Hope you’ve all got some physical gold already.

1 Comments in Response to

Comment by Chip Saunders
Entered on:

In case you're wondering why tungsten would be used to fill a gutted (formerly solid) gold brick;....

 

How to Make Convincing Fake-Gold Bars



http://www.popsci.com/diy/article/20...fake-gold-bars

"
Now, for me the more interesting question is, how do you make a fake gold bar that at least passes the pick-it-up test? The problem is that there are very few metals that are as dense as gold, and with only two exceptions they all cost as much or more than gold.
The first exception is depleted uranium, which is cheap if you're a government, but hard for individuals to get. It's also radioactive, which could be a bit of an issue.



The second exception is a real winner: tungsten. Tungsten is vastly cheaper than gold (maybe $30 dollars a pound compared to $12,000 a pound for gold right now). And remarkably, it has exactly the same density as gold, to three decimal places. The main differences are that it's the wrong color, and that it's much, much harder than gold. (Very pure gold is quite soft, you can dent it with a fingernail.)


A top-of-the-line fake gold bar should match the color, surface hardness, density, chemical, and nuclear properties of gold perfectly. To do this, you could could start with a tungsten slug about 1/8-inch smaller in each dimension than the gold bar you want, then cast a 1/16-inch layer of real pure gold all around it. This bar would feel right in the hand, it would have a dead ring when knocked as gold should, it would test right chemically, it would weigh *exactly* the right amount, and though I don't know this for sure, I think it would also pass an x-ray fluorescence scan, the 1/16" layer of pure gold being enough to stop the x-rays from reaching any tungsten. You'd pretty much have to drill it to find out it's fake. (Unless, of course, central bank gold inspectors are wise to this trick and have developed a test for it: Something involving speed of sound say, or more powerful x-rays, or perhaps neutron activation analysis. If bars like this are actually a common problem, you certainly could devise a quick, non-destructive test for them, and for all I know, they have. Except, apparently, in Ethiopia.)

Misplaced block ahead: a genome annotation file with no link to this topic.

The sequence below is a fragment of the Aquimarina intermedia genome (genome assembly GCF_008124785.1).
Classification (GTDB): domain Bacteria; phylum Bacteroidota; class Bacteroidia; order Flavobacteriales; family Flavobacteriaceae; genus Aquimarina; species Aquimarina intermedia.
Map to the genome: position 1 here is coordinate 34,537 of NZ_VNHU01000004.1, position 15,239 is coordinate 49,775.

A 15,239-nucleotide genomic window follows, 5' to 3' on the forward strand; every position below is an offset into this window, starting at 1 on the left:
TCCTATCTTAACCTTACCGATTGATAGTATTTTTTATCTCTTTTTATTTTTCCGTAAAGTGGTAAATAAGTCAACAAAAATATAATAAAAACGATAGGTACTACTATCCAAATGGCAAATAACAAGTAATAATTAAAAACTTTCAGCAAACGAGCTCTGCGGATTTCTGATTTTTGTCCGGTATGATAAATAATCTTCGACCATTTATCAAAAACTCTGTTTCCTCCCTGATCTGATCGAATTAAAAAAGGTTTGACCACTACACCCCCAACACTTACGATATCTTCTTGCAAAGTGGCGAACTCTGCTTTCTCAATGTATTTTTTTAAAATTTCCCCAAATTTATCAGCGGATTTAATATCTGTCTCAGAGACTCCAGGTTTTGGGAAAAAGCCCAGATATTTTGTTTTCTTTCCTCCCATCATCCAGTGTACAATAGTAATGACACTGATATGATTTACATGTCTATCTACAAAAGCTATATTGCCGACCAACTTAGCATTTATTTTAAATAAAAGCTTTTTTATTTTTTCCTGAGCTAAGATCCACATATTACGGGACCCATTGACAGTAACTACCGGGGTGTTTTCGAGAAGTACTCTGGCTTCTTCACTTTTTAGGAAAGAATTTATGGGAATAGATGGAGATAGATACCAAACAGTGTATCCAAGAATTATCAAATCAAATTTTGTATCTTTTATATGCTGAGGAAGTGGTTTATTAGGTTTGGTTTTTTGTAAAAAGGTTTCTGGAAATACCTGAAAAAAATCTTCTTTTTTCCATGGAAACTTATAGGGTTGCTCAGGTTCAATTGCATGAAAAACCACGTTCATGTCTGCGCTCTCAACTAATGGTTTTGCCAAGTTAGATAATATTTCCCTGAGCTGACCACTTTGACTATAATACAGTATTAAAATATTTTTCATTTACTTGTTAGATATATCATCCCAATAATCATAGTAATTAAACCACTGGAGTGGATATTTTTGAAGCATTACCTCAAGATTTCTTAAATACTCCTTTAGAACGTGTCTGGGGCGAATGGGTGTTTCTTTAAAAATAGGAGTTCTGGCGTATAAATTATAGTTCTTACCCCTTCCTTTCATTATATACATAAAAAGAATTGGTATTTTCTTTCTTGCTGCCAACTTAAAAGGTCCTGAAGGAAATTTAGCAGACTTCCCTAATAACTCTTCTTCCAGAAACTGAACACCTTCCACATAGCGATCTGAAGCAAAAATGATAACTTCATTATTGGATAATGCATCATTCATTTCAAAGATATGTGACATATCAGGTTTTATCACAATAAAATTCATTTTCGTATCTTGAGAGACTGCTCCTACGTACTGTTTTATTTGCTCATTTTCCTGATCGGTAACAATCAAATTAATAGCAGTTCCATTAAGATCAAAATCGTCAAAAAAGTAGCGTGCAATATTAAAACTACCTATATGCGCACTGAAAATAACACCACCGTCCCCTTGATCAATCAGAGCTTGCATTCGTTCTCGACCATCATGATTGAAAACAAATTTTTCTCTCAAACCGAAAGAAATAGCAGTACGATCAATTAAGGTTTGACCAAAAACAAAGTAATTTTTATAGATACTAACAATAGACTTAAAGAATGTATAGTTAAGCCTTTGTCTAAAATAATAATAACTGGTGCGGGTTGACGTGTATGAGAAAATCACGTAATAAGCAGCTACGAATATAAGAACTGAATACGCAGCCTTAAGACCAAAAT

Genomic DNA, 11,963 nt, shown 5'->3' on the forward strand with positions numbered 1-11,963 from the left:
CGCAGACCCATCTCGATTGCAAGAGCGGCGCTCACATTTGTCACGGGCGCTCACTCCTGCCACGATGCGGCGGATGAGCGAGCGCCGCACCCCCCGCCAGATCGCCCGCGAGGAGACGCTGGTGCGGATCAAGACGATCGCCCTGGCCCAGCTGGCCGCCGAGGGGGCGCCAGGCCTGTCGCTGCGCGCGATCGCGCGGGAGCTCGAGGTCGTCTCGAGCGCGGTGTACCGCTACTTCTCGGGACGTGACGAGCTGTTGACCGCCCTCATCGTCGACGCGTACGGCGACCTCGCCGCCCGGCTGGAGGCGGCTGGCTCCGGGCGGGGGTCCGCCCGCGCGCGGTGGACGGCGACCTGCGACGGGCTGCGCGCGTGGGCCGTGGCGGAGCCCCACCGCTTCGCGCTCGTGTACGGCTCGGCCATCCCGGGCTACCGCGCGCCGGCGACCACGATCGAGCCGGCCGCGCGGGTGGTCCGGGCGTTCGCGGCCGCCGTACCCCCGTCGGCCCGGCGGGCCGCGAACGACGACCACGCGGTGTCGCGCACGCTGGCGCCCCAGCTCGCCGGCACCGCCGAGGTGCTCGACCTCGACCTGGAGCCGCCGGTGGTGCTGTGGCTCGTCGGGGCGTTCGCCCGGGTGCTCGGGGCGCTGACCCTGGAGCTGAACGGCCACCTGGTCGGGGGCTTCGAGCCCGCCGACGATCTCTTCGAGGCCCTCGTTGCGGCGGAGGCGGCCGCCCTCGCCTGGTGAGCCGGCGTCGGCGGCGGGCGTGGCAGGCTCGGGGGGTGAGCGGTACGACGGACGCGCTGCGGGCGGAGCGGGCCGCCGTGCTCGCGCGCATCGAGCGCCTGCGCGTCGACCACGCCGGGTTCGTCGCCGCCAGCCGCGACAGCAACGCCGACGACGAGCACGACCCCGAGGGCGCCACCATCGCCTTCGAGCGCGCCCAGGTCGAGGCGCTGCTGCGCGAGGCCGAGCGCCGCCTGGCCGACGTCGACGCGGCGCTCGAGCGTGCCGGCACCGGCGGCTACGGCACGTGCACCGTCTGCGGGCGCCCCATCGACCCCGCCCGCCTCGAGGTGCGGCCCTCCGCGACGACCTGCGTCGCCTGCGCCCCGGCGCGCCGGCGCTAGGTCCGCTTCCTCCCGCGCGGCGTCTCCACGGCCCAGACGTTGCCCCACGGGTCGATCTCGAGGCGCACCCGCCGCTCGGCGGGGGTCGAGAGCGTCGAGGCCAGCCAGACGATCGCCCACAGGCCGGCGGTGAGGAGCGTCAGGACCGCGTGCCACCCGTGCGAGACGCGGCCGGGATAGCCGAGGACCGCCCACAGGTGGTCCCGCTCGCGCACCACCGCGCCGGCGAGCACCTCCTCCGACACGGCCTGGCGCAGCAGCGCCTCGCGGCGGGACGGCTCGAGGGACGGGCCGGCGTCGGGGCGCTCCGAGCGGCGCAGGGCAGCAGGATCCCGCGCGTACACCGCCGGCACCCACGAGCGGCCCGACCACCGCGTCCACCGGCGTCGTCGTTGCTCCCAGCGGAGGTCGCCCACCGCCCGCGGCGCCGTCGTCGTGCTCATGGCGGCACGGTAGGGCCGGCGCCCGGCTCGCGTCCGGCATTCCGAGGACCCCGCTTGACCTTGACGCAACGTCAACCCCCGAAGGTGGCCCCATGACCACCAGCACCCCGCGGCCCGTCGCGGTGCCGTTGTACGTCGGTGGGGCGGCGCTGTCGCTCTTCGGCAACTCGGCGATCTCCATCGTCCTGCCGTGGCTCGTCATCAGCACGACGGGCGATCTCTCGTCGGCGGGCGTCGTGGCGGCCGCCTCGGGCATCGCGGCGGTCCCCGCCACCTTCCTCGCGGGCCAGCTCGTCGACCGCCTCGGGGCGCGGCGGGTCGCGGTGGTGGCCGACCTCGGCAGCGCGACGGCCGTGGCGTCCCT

Such a top-quality fake London good delivery bar would cost about $50,000 to produce because it's got a lot of real gold in it, but you'd still make a nice profit considering that a real one is worth closer to $400,000. A lower budget version could be made by using the same under-sized tungsten slug but casting lead-antimony alloy around it (to match the hardness, sound, and feel of gold), then electroplating on a heavy coating of gold. Such a bar would still feel and sound right and be only very slightly underweight, while costing less than $500 to produce in quantity. It would not pass x-ray fluorescence, and whether it passes a chemical test would depend on how thick the electroplating is.


This is the solution I recommended for Cobra Gold, because they only needed their fake gold to pass a field inspection, which is to say, someone picking it up and knowing what gold should feel like when you lift it. You may quibble for other aspects of the plot if you like, but I think the fake gold would have worked.